Five new judges were appointed to the Ontario Court of Justice effective Wednesday, including three in the Toronto region.
Justice Leslie Chapin was deputy director of Crown operations in the Toronto region, providing advice to four different Crown offices. She was also counsel to the regional director of Crown operations and acting director of the Special Investigations Unit.
Justice Neil Kozloff, meanwhile, recently led a team of lawyers representing the Ontario Provincial Police at the Cornwall inquiry.
The third new Toronto judge, Justice Diane Oleskiw, was previously a criminal lawyer who was active in legal initiatives at children’s centres, women’s centres, rape crisis centres, and new immigration programs.
In the northwest region, the province appointed Justice Joyce Susan Elder to preside in Thunder Bay. Elder was a sole practitioner and panel member for the Office of the Children’s Lawyer as well as a settlement conference facilitator for Legal Aid Ontario.
And in the central west region, Justice Steve Anthony Coroza will preside in St. Catharines. Coroza previously worked as a staff duty counsel for legal aid, was senior counsel to the Public Prosecution Service of Canada, and supervised more than 100 federal Crown agents in the province.
WORKSHOP ON SETTING UP A NEW PRACTICE
A new workshop taking place this month aims to give would-be entrepreneurs step-by-step directions on how to set up a new consulting or professional services firm.
Mills & Mills LLP has teamed up with Oomph Group Inc., a specialist in conducting workshops for professionals, to offer guidance on how to navigate the intricacies of setting up a practice.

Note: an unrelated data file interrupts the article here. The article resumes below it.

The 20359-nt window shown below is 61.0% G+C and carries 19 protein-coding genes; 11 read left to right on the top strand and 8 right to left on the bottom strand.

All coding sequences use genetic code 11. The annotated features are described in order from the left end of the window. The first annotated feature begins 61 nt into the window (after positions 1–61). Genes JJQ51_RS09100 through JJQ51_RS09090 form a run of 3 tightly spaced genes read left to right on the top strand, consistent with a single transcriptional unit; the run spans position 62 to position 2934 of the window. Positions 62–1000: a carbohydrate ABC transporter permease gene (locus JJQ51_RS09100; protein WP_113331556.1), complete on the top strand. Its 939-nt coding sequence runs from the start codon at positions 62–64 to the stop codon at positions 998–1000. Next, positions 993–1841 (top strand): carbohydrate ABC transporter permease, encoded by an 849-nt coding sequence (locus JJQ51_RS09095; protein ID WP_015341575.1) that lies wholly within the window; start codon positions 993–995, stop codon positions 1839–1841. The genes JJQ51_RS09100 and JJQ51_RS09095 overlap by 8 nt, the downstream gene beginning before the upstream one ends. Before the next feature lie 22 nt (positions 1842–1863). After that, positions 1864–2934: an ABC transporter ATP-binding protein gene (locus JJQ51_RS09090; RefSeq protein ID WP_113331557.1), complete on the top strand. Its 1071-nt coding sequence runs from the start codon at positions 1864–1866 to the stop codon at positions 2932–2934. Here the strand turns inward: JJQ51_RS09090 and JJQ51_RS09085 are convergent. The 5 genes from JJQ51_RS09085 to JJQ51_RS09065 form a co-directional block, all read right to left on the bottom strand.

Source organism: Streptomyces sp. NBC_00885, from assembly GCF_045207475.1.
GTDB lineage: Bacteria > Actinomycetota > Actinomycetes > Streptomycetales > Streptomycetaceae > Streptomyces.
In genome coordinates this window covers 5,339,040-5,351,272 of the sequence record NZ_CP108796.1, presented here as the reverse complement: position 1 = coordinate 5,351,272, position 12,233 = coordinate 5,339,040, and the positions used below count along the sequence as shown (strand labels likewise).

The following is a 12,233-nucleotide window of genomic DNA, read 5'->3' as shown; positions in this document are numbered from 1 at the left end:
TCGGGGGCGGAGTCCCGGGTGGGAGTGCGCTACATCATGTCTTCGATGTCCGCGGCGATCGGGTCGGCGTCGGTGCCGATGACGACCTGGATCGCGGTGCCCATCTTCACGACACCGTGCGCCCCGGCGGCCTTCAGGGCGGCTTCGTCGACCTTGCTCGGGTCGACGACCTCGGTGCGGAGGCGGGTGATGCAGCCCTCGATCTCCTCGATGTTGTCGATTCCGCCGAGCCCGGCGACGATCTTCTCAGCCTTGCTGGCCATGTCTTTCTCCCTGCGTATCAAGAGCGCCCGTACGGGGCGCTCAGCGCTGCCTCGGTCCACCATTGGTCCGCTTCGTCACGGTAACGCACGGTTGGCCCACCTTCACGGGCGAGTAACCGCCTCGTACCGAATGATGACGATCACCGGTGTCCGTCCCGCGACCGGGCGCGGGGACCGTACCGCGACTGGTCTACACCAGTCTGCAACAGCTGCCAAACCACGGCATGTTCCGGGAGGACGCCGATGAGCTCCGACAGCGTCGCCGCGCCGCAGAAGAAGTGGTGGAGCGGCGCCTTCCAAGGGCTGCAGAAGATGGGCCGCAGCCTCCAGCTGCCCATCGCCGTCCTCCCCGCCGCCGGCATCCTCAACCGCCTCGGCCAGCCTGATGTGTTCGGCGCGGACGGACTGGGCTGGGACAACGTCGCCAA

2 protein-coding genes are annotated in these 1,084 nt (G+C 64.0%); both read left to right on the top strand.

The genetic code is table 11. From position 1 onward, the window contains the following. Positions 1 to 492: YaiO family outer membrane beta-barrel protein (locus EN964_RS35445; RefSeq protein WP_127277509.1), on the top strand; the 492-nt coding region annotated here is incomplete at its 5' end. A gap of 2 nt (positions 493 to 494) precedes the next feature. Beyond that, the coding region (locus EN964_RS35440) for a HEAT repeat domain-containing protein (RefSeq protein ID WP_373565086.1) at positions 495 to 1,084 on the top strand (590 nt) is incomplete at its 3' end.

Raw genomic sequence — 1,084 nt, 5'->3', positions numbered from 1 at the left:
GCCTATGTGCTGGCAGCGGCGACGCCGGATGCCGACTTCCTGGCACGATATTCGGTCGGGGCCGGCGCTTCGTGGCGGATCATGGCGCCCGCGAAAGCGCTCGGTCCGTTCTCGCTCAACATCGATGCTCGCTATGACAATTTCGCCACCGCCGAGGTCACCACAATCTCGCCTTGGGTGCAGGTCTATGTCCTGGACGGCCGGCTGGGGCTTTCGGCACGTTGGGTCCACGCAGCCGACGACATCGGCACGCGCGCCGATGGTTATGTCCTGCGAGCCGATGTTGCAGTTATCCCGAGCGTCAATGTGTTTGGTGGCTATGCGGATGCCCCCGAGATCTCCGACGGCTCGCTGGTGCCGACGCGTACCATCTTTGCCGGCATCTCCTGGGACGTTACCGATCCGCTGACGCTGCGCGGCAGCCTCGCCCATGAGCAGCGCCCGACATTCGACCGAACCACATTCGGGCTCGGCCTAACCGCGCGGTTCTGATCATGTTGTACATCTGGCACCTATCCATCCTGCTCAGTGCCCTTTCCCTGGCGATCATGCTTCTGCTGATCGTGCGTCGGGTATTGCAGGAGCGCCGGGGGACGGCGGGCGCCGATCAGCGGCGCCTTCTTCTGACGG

The full-day event will be held at 401 Bay St. in Toronto on Dec. 9 and will provide expertise on establishing a practice structure and legal framework, risk management systems, financial and management structures, marketing and business development, and client and case management.
For more information, visit oomphgroup.com/startingyourownfirm.
CBA AWARD WINNERS ANNOUNCED
The Canadian Bar Association announced a slate of recipients for its 2009 awards last week.
Gail Asper is the winner of the CBA’s President’s Award for her contribution to public life in Canada.
Roy McMurtry, formerly the province’s chief justice and attorney general, won the Ramon John Hnatyshyn Award for Law for his overall contribution to the field.
As attorney general, McMurtry is credited with the country’s first major family law reform, the creation of a bilingual court system, and the foundation of a network of legal aid clinics.
McMurtry was also awarded the Sexual Orientation and Gender Identity Conference Ally Award for his promotion of equality and contribution to the legalization of same-sex marriage.
The Hero Award was given to Kathleen Lahey, a Queen’s University law professor who served as counsel in some key same-sex marriage matters.
Kim Pate of Ottawa won the Touchstone Award for promoting equality in the legal community.
Tricia Kuhl is the winner of the Young Lawyers Pro Bono Award for community-oriented legal services. Kuhl, an associate with Blake Cassels & Graydon LLP in Montreal, provides legal assistance to programs aimed at tackling drug dependencies.
And Scott Jolliffe is the recipient of the Louis St-Laurent Award of Excellence for distinguished and exceptional service to the CBA.